The characteristics of cats do not give them the candidacy for domestication. Unlike most of the domesticated animals which operate in groups, cats are often found in solitary. This therefore poses a great difficulty in collecting the cats for domestication. These animals that travel in herds and flocks are already used to operating in cheeks and jaws; therefore, when they are domesticated, it is easy for them to get used to the confinement. On the other hand, most domesticated animals feed on readily available vegetation; cats however are strictly carnivores hence it may pose difficulties in feeding them.
During the Neolithic Period which occurred between 9,000 years to 10,000 years ago, all the animals which were sufficiently flexible were forced to go look for food. The house mice, shown by the archaeological evidences, could not compete with the wild mice (Montague et al 2014). They therefore were forced to move to search for food in homes of human. As a result of invasion by the mice, grains were destroyed and humans were forced to look for alternatives ways of getting rid of the mice. Cats were feeding from the mice for a long time before, it can therefore be concluded that the cats came to human homes to kill and feed on the mice. Man, on realizing that cats were important in getting rid of the mice, they selectively domesticated some species of the cat that they believed had tameable and favourable characteristics. Due to natural selection, some cats become more favourable for domestication while the remaining ones were left in the wilderness. The mode of selection to this new niche was by possessing the docile gene. Humans only selected cats which could be easily tamed and leave those which were too wild to be tamed. Those that possessed little docile genes were left in the wilderness to fend for themselves.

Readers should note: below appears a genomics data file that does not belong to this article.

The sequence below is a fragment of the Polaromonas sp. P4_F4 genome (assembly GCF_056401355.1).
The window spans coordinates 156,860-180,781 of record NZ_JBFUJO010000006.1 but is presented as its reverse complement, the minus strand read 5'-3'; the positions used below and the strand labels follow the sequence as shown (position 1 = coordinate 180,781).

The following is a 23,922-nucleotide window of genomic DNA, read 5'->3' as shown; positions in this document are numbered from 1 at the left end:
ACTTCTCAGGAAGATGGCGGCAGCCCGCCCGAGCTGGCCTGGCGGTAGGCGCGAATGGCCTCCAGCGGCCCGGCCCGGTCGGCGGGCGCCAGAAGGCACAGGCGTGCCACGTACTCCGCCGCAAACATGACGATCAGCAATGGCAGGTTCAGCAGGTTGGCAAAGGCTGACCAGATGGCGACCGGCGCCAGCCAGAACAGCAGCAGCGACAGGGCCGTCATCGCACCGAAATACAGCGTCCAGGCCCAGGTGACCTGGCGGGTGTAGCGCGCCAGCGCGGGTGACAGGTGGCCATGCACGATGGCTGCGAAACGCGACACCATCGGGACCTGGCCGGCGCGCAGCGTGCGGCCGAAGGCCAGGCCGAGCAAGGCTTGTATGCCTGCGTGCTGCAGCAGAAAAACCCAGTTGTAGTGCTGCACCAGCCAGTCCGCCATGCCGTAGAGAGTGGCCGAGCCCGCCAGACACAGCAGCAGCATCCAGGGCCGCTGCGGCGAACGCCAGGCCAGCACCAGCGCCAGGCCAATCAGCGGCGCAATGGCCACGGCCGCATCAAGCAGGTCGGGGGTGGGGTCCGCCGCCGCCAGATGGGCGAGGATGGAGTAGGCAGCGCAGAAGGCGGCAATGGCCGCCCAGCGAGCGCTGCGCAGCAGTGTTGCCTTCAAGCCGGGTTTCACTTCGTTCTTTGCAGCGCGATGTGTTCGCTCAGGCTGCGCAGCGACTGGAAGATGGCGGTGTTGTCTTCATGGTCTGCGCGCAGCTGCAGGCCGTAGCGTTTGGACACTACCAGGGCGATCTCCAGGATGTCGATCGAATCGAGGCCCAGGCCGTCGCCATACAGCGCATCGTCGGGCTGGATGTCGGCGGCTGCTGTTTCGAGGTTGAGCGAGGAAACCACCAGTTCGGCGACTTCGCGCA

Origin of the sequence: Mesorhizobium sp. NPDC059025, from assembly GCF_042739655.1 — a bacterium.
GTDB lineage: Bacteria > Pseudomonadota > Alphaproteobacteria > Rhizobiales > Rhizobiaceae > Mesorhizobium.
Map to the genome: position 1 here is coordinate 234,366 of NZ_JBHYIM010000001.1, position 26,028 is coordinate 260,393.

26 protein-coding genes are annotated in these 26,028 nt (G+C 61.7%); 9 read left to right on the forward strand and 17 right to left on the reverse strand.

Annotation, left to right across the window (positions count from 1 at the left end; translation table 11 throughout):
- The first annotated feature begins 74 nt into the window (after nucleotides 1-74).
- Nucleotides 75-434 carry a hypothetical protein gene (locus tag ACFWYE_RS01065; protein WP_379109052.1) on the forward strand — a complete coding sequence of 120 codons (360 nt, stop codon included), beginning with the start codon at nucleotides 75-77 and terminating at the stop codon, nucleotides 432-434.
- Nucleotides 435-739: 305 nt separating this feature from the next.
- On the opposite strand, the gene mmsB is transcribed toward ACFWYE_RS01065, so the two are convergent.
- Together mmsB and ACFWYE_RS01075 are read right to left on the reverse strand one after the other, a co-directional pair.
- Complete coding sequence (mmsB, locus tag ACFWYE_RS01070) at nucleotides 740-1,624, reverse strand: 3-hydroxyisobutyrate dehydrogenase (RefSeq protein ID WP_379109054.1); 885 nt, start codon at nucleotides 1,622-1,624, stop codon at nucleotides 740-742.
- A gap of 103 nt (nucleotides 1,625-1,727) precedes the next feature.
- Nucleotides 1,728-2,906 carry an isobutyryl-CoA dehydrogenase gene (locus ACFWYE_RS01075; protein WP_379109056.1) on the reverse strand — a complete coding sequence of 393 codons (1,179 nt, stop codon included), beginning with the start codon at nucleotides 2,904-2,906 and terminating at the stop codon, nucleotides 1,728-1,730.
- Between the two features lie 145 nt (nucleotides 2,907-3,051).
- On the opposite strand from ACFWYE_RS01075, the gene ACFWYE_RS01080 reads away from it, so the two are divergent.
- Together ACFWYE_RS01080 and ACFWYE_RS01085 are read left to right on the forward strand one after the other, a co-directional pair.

People viewed cats as harmless animals, and as a result they allowed them to just stay close to them. Some researchers believe that these cats possessed some physical characteristics which were appealing to the humans. These characteristics involved round eyes, snub face, and “cute” features among others. Another factor which was considered by man was tolerance, The European and the Chinese mountain cats were too intolerant to be domesticated.
Evidence of Cat Domestication